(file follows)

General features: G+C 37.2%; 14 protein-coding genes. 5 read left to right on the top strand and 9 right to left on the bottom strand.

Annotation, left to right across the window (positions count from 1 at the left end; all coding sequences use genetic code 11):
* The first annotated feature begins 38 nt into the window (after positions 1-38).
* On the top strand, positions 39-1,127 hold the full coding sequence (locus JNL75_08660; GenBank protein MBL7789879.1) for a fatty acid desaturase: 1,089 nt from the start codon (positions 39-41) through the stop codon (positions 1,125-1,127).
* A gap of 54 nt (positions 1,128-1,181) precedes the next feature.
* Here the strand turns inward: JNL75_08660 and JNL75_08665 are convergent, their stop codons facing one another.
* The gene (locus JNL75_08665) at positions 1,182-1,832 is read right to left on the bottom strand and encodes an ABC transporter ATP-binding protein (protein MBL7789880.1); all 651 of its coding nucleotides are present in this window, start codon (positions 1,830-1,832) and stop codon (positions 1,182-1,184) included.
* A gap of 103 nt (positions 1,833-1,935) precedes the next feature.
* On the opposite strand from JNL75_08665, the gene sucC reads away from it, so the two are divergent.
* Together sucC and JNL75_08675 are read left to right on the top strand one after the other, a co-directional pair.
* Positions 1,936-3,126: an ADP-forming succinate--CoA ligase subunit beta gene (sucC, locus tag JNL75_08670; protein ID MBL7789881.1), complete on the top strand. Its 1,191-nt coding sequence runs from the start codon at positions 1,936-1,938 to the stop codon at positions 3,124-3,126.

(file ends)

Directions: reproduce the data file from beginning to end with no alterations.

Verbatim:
General features: G+C 37.2%; 14 protein-coding genes. 5 read left to right on the top strand and 9 right to left on the bottom strand.

Annotation, left to right across the window (positions count from 1 at the left end; all coding sequences use genetic code 11):
* The first annotated feature begins 38 nt into the window (after positions 1-38).
* On the top strand, positions 39-1,127 hold the full coding sequence (locus JNL75_08660; GenBank protein MBL7789879.1) for a fatty acid desaturase: 1,089 nt from the start codon (positions 39-41) through the stop codon (positions 1,125-1,127).
* A gap of 54 nt (positions 1,128-1,181) precedes the next feature.
* Here the strand turns inward: JNL75_08660 and JNL75_08665 are convergent, their stop codons facing one another.
* The gene (locus JNL75_08665) at positions 1,182-1,832 is read right to left on the bottom strand and encodes an ABC transporter ATP-binding protein (protein MBL7789880.1); all 651 of its coding nucleotides are present in this window, start codon (positions 1,830-1,832) and stop codon (positions 1,182-1,184) included.
* A gap of 103 nt (positions 1,833-1,935) precedes the next feature.
* On the opposite strand from JNL75_08665, the gene sucC reads away from it, so the two are divergent.
* Together sucC and JNL75_08675 are read left to right on the top strand one after the other, a co-directional pair.
* Positions 1,936-3,126: an ADP-forming succinate--CoA ligase subunit beta gene (sucC, locus tag JNL75_08670; protein ID MBL7789881.1), complete on the top strand. Its 1,191-nt coding sequence runs from the start codon at positions 1,936-1,938 to the stop codon at positions 3,124-3,126.